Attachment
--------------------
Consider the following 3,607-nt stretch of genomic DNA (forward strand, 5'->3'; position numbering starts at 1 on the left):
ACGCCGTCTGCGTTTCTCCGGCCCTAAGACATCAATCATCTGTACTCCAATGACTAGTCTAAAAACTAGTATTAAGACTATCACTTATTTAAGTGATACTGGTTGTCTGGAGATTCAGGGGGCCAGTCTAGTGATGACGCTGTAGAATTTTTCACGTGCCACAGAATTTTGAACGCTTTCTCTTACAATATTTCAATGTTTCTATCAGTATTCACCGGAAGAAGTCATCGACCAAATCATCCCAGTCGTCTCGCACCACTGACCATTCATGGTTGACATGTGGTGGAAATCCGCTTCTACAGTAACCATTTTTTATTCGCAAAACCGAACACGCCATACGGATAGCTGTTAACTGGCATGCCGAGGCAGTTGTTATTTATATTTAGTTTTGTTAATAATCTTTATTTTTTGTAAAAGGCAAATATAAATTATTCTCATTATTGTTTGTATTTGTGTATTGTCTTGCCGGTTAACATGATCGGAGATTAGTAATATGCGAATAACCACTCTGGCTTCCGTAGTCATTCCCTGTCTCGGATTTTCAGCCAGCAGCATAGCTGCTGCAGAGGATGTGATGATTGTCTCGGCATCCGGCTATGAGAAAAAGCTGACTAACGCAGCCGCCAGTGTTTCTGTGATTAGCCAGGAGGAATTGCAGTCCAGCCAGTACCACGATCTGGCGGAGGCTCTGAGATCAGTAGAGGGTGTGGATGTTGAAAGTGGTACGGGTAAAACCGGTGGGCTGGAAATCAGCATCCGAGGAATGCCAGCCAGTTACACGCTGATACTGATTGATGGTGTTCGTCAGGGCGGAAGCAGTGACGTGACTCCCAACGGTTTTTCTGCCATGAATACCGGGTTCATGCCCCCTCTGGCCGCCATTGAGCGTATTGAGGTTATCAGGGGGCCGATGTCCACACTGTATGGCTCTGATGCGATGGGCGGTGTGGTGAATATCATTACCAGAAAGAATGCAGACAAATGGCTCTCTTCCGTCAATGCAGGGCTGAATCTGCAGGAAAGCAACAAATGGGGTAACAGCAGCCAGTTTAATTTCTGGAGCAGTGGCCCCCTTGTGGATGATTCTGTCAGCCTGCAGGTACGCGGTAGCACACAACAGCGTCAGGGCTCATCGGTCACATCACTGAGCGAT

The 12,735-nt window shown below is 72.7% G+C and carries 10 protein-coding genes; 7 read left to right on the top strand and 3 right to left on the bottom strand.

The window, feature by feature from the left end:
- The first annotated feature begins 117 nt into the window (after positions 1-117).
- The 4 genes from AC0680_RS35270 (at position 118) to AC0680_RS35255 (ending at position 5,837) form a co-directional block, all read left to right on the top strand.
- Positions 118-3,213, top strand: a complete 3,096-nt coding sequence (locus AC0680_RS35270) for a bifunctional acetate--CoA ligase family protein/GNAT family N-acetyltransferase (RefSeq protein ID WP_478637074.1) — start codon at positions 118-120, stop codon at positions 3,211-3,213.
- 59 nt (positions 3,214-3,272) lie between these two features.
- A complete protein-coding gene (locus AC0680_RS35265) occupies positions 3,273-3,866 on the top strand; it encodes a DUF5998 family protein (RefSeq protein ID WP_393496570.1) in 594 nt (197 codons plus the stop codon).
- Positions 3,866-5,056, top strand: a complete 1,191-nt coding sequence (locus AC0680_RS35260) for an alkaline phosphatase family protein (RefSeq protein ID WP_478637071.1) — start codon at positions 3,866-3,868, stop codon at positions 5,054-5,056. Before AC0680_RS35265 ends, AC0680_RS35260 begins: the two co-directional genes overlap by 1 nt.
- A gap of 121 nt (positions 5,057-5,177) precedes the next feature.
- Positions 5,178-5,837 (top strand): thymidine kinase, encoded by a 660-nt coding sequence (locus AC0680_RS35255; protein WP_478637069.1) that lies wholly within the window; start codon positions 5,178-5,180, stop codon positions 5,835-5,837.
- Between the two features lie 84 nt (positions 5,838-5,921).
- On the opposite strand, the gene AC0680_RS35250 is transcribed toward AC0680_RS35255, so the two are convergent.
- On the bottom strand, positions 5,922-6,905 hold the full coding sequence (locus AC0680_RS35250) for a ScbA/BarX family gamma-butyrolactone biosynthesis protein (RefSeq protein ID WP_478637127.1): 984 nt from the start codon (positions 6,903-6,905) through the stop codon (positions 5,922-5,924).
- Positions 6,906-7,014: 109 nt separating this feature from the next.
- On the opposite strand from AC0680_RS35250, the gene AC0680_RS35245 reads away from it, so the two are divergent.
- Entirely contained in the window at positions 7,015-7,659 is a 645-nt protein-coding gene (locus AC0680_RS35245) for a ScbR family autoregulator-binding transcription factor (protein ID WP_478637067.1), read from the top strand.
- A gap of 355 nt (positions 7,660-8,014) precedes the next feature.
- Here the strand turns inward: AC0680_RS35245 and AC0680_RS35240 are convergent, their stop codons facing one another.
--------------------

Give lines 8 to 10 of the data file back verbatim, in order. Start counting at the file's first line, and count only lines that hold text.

- 59 nt (positions 3,214-3,272) lie between these two features.
- A complete protein-coding gene (locus AC0680_RS35265) occupies positions 3,273-3,866 on the top strand; it encodes a DUF5998 family protein (RefSeq protein ID WP_393496570.1) in 594 nt (197 codons plus the stop codon).
- Positions 3,866-5,056, top strand: a complete 1,191-nt coding sequence (locus AC0680_RS35260) for an alkaline phosphatase family protein (RefSeq protein ID WP_478637071.1) — start codon at positions 3,866-3,868, stop codon at positions 5,054-5,056. Before AC0680_RS35265 ends, AC0680_RS35260 begins: the two co-directional genes overlap by 1 nt.